LONG LIVE THE QUEEN!


#7 Offline Ants4fun - Posted June 7 2017 - 3:34 PM

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when should i move my new colony into it's formicarium? After hybernation?


That's a good time to start thinking about moving them. They will usually have about seven workers, and will increase in growth fairly rapidly.

#8 Offline fANTastic - Posted August 5 2017 - 11:29 AM

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Mine seem to like cooked crab very much. 

THis species also looks really like tetramorium, I thought they were Tetramorium for a long time.



#9 Offline T.C. - Posted August 5 2017 - 12:10 PM

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Mine seem to like cooked crab very much. 
THis species also looks really like tetramorium, I thought they were Tetramorium for a long time.


There's a significant size difference. ;)

#10 Offline Penguin - Posted October 4 2017 - 12:12 PM

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I caught what I think to be a C. Pennsylvanicus queen with visible wing scars I have heard of fall flights but what is the chance of her being fertile? Also could she be an eject and do I need to feed her for her to start a colony? Will she not lay eggs until hibernation?  :cold:


Edited by Penguin, October 4 2017 - 12:12 PM.

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#11 Offline Chicken_eater100 - Posted October 5 2017 - 4:15 PM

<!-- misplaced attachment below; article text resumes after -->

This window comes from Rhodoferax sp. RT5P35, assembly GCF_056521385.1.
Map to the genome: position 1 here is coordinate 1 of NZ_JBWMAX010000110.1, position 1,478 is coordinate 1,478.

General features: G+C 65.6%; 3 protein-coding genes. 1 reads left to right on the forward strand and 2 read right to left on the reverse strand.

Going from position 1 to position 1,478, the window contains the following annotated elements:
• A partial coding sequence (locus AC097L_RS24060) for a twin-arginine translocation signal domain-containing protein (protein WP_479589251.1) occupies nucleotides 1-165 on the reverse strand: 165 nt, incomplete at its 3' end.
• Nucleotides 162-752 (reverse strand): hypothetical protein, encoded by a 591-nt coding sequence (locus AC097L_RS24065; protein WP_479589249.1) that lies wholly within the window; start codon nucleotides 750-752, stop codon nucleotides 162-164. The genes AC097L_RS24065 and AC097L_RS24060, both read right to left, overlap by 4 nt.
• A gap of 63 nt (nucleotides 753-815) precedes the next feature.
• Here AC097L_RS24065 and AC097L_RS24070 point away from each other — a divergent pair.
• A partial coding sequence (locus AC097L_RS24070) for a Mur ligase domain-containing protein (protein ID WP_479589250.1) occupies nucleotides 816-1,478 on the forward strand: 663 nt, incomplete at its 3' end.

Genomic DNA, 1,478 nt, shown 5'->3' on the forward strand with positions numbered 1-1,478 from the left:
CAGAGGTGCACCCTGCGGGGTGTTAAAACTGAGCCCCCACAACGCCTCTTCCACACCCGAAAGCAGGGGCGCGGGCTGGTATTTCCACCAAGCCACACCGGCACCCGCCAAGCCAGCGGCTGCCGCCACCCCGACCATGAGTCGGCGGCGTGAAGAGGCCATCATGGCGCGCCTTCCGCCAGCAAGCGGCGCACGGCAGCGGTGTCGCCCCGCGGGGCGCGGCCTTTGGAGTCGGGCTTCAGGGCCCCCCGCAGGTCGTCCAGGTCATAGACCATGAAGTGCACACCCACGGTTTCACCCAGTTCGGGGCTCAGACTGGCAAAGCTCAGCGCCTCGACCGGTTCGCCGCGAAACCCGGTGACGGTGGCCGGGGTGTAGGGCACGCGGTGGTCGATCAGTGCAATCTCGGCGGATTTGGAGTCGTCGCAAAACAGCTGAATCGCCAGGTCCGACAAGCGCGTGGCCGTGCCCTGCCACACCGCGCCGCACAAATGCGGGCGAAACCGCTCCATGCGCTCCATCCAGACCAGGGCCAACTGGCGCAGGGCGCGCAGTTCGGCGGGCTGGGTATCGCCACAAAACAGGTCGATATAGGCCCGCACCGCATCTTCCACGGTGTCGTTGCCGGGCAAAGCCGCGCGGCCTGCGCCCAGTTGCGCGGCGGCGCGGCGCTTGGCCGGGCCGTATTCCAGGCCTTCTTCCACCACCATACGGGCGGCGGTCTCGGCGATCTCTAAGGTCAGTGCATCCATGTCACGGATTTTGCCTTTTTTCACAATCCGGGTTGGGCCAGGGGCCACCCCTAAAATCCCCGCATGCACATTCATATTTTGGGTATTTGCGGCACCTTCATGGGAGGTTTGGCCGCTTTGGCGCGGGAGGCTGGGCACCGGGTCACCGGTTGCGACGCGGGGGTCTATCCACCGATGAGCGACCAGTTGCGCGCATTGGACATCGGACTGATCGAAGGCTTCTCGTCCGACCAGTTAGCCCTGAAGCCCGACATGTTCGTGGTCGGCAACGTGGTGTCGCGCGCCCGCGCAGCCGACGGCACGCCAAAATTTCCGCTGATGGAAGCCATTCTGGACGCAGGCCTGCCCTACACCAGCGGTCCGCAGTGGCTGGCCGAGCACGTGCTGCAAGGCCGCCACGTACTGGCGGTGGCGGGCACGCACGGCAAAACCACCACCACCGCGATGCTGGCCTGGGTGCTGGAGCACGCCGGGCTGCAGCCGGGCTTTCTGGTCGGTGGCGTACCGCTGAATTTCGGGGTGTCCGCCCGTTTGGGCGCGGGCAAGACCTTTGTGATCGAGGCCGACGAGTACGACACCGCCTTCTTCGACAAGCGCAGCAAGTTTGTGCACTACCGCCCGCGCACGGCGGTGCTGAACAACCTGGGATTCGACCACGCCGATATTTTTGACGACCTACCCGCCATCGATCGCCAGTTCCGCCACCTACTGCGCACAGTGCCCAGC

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I caught what I think to be a C. Pennsylvanicus queen with visible wing scars I have heard of fall flights but what is the chance of her being fertile? Also could she be an eject and do I need to feed her for her to start a colony? Will she not lay eggs until hibernation?  :cold:

probably not.  you may want to fed it some honey if you catch late in the year.


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#12 Offline DJoseph98 - Posted January 25 2019 - 5:53 PM

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How well can this species (and, by extension, the closely related Camponotus chromaiodes) climb glass? I'm hoping to create a natural setup with a glass fishbowl, and hope to avoid having to apply and reapply oil or talcum if possible. 


Current Colonies

1 x Camponotus nearcticus (Monogynous), 1 x Crematogaster cerasi (Monogynous), 1 x Formica cf. subsericea (Polygynous Two-Queen), 1 x Formica cf. pallidefulva (Monogynous, single worker),

1 x Lasius cf. americanus (Pleometrotic Founding, now Monogynous), 1 x Tetramorium immigrans (Monogynous)

 

Current Founding Units

1 x Formica cf. subsericea (Monogynous)

 

Up-To-Date as of 9/15/2020

 


#13 Offline YsTheAnt - Posted January 25 2019 - 6:44 PM